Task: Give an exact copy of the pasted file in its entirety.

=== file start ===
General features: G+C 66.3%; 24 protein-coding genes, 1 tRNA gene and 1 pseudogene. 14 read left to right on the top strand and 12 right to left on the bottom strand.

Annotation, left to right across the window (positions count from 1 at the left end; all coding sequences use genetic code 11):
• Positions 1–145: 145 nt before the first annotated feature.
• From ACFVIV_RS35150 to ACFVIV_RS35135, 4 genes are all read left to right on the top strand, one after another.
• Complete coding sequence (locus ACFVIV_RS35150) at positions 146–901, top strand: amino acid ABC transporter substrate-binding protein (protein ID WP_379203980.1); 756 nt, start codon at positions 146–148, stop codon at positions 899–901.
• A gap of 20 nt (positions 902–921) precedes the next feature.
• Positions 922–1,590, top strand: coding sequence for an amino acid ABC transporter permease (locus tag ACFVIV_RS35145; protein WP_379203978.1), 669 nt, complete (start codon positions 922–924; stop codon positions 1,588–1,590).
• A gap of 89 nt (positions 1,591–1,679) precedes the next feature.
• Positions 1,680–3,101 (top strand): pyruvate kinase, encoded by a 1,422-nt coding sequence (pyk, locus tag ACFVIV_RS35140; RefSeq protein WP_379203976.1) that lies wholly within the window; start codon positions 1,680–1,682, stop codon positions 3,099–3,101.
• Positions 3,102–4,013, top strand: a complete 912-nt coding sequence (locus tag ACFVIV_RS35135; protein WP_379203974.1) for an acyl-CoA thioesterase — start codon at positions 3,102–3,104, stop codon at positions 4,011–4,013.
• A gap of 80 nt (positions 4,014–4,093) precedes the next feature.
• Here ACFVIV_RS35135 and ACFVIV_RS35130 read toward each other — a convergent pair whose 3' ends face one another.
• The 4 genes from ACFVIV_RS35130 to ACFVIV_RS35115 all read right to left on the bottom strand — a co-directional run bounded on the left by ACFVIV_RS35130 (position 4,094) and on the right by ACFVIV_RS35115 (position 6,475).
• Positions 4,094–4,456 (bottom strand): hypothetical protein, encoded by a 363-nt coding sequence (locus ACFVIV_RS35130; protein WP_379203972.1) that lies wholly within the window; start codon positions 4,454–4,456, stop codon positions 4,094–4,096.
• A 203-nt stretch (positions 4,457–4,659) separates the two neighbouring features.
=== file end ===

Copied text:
General features: G+C 66.3%; 24 protein-coding genes, 1 tRNA gene and 1 pseudogene. 14 read left to right on the top strand and 12 right to left on the bottom strand.

Annotation, left to right across the window (positions count from 1 at the left end; all coding sequences use genetic code 11):
• Positions 1–145: 145 nt before the first annotated feature.
• From ACFVIV_RS35150 to ACFVIV_RS35135, 4 genes are all read left to right on the top strand, one after another.
• Complete coding sequence (locus ACFVIV_RS35150) at positions 146–901, top strand: amino acid ABC transporter substrate-binding protein (protein ID WP_379203980.1); 756 nt, start codon at positions 146–148, stop codon at positions 899–901.
• A gap of 20 nt (positions 902–921) precedes the next feature.
• Positions 922–1,590, top strand: coding sequence for an amino acid ABC transporter permease (locus tag ACFVIV_RS35145; protein WP_379203978.1), 669 nt, complete (start codon positions 922–924; stop codon positions 1,588–1,590).
• A gap of 89 nt (positions 1,591–1,679) precedes the next feature.
• Positions 1,680–3,101 (top strand): pyruvate kinase, encoded by a 1,422-nt coding sequence (pyk, locus tag ACFVIV_RS35140; RefSeq protein WP_379203976.1) that lies wholly within the window; start codon positions 1,680–1,682, stop codon positions 3,099–3,101.
• Positions 3,102–4,013, top strand: a complete 912-nt coding sequence (locus tag ACFVIV_RS35135; protein WP_379203974.1) for an acyl-CoA thioesterase — start codon at positions 3,102–3,104, stop codon at positions 4,011–4,013.
• A gap of 80 nt (positions 4,014–4,093) precedes the next feature.
• Here ACFVIV_RS35135 and ACFVIV_RS35130 read toward each other — a convergent pair whose 3' ends face one another.
• The 4 genes from ACFVIV_RS35130 to ACFVIV_RS35115 all read right to left on the bottom strand — a co-directional run bounded on the left by ACFVIV_RS35130 (position 4,094) and on the right by ACFVIV_RS35115 (position 6,475).
• Positions 4,094–4,456 (bottom strand): hypothetical protein, encoded by a 363-nt coding sequence (locus ACFVIV_RS35130; protein WP_379203972.1) that lies wholly within the window; start codon positions 4,454–4,456, stop codon positions 4,094–4,096.
• A 203-nt stretch (positions 4,457–4,659) separates the two neighbouring features.